Wednesday, January 15, 2014

REVIEW: Charm & Strange by Stephanie Kuehn

Rating: 4.5/5 Stars
Genre: Psychological Thriller
Audience: Teen/Young Adult

Summary: Sixteen-year-old Win is an outsider at his exclusive Vermont boarding school, and that's the way he wants it. It's safer for him, and, perhaps more importantly, safer for his classmates. Something wild and dangerous lives inside him ready to emerge at any moment, and he can't wait. When a dead body is found in the woods near his school, Win believes he's responsible, that his inner wolf has finally found a way to come out. But will Win ever truly be able to break free, or will the tragedies of his childhood trap him forever? 

First Line: "I don't feel the presence of God here."

Tracy's Thoughts:
This book pulled me in from the first moment and never let me go. I picked it up early on a Saturday morning, and I didn't want to leave the tormented mind of Drew/Win for even a minute. Three hours later, I was hungry (no breakfast yet) and needed to use the bathroom, but I was completely full of awe at Kuehn's writing, particularly the perfect interweaving of voice, character, and pacing. I needed several moments to process what I had just read. What I had experienced, thanks the amazing voice of its troubled narrator(s).

Readers are presented with a character study and mystery from two directions. In the present, Win is a bitter loner, angry and undeniably weird. His thoughts are strange and philosophical and his mind is clearly (or at least probably) confused. No one understands him, and he does not understand himself either. A dead body was found in the woods and Win suspects he's responsible, though he has no memory of killing anyone. As a reader, I was aware something terrible had happened—leaving Win alone and abandoned—and I wanted desperately to understand his past and what was happening to him in the present. Is he crazy? Is he a werewolf, as he seems to believe? Is he both?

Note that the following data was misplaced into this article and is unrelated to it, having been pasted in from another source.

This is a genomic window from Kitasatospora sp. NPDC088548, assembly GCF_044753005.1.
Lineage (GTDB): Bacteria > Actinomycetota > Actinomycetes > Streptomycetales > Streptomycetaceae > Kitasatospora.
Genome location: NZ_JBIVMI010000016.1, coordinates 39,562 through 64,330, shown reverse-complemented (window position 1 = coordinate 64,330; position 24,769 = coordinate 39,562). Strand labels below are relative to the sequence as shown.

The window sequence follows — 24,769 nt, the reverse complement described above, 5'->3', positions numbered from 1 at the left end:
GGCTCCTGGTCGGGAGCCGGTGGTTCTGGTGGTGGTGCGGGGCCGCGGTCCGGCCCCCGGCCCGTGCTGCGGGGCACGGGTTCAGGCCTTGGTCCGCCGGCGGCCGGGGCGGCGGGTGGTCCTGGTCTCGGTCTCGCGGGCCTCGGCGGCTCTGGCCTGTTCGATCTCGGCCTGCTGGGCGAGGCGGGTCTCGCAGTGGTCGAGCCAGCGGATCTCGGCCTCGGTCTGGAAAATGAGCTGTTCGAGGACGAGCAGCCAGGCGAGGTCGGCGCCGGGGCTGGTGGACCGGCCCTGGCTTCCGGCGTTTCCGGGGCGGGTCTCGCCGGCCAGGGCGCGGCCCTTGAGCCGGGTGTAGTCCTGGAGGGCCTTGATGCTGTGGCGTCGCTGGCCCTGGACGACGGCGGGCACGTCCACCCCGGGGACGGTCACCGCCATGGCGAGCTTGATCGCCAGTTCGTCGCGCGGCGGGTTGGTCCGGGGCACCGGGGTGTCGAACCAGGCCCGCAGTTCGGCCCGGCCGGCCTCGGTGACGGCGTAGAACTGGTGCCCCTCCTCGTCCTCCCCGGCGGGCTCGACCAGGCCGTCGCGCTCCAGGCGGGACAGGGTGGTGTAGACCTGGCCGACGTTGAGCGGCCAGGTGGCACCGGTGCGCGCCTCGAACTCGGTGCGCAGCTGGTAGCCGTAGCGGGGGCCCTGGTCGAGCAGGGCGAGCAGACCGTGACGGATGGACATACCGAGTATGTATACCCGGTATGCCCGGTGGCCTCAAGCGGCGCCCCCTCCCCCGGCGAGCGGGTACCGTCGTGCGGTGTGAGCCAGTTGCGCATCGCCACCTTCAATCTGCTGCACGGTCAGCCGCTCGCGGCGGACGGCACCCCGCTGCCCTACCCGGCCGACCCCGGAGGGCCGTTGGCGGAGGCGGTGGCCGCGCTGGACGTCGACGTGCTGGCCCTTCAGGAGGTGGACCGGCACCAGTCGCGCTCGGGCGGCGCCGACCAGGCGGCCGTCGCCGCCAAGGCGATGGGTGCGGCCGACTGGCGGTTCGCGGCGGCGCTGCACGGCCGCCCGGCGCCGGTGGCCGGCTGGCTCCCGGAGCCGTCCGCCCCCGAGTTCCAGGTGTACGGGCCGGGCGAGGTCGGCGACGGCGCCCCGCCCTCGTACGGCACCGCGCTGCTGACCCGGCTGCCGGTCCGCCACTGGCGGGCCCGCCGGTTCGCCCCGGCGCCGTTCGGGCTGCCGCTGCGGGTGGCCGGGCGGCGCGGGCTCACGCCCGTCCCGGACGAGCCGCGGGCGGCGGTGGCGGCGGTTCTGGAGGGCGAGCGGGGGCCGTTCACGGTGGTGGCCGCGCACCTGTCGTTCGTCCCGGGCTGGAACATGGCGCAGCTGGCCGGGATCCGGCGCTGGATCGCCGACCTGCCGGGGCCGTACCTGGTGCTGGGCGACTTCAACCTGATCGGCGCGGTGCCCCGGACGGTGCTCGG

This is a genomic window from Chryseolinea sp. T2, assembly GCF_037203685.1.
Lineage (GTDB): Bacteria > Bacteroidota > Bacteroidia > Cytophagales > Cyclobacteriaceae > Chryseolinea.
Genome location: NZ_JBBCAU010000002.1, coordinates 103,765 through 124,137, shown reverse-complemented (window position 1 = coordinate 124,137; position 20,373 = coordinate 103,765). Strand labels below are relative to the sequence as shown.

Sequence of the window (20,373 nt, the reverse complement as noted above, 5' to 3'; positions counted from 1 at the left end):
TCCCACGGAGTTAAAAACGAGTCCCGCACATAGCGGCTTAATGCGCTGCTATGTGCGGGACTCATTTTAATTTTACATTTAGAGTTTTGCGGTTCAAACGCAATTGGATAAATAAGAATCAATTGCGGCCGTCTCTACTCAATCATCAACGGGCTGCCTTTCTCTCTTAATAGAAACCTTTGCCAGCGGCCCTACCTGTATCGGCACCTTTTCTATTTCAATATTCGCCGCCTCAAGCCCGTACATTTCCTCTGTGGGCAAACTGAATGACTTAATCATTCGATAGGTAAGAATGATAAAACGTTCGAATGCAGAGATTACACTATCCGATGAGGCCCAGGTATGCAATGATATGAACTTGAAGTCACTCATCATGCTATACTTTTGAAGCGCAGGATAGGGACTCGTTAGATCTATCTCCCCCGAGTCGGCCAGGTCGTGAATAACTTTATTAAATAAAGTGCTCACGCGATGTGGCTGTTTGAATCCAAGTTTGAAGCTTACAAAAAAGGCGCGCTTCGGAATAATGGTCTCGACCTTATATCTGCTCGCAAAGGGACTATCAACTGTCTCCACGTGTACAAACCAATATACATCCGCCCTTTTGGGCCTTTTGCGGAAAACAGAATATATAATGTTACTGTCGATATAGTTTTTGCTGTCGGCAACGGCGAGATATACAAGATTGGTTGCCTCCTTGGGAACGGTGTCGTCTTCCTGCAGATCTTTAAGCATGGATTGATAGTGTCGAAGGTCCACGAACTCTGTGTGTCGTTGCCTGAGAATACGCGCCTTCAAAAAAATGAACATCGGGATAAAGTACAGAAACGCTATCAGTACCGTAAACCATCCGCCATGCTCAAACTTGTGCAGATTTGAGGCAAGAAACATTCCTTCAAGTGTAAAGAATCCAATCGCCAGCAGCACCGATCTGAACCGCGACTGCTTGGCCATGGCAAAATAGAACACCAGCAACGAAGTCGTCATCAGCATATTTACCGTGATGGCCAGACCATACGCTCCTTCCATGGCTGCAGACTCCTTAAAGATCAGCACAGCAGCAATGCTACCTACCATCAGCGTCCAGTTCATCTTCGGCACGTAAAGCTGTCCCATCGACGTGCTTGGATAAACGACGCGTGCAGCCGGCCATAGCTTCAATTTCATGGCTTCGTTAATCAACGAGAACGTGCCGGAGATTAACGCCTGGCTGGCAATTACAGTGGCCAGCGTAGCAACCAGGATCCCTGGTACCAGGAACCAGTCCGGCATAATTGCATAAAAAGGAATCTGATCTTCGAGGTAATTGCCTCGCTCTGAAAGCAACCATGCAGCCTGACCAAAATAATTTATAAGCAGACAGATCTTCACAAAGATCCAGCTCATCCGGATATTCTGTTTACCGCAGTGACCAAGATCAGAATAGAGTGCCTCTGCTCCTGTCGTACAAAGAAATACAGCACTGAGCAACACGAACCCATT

In the past, Drew (Win's name before the Something Terrible happened) is ten years old and—like the present Win—suffers from severe motion sickness and has strange thoughts and impulses. There is a pervasive sense of doom, though the source of Drew's troubles is merely hinted at. Through both alternating narratives, Kuehn reveals bits and pieces of the past and their consequences in the present, so that readers are kept constantly on edge, always adjusting and readjusting theories about Win.

Win's not a particular likeable guy, but it is impossible to read his confused and caustic words in juxtaposition with his past without feeling sympathy and fascination. I was determined to unravel the mystery of Win's past and present. And even when I thought I understood what was going on in Win's mind, there was always a niggle of doubt where I wondered if Win's strange, confused thoughts were true after all.The uncertainty and fascination created through voice and structure are the heart of Kuehn's amazing storytelling in this novel. And the writing itself is beautiful, unsettling, and—even though I suspected the big reveal at the end—completely gutwrenching.

Charm & Strange isn't a perfect book, but it is powerful and emotionally intense from start to finish. Although a handful of recent YA books have held me in their spell (e.g., this one, this one, and this one), not since first reading Sara Zarr's Story of a Girl have I been so completely absorbed and unwilling to put a book down.

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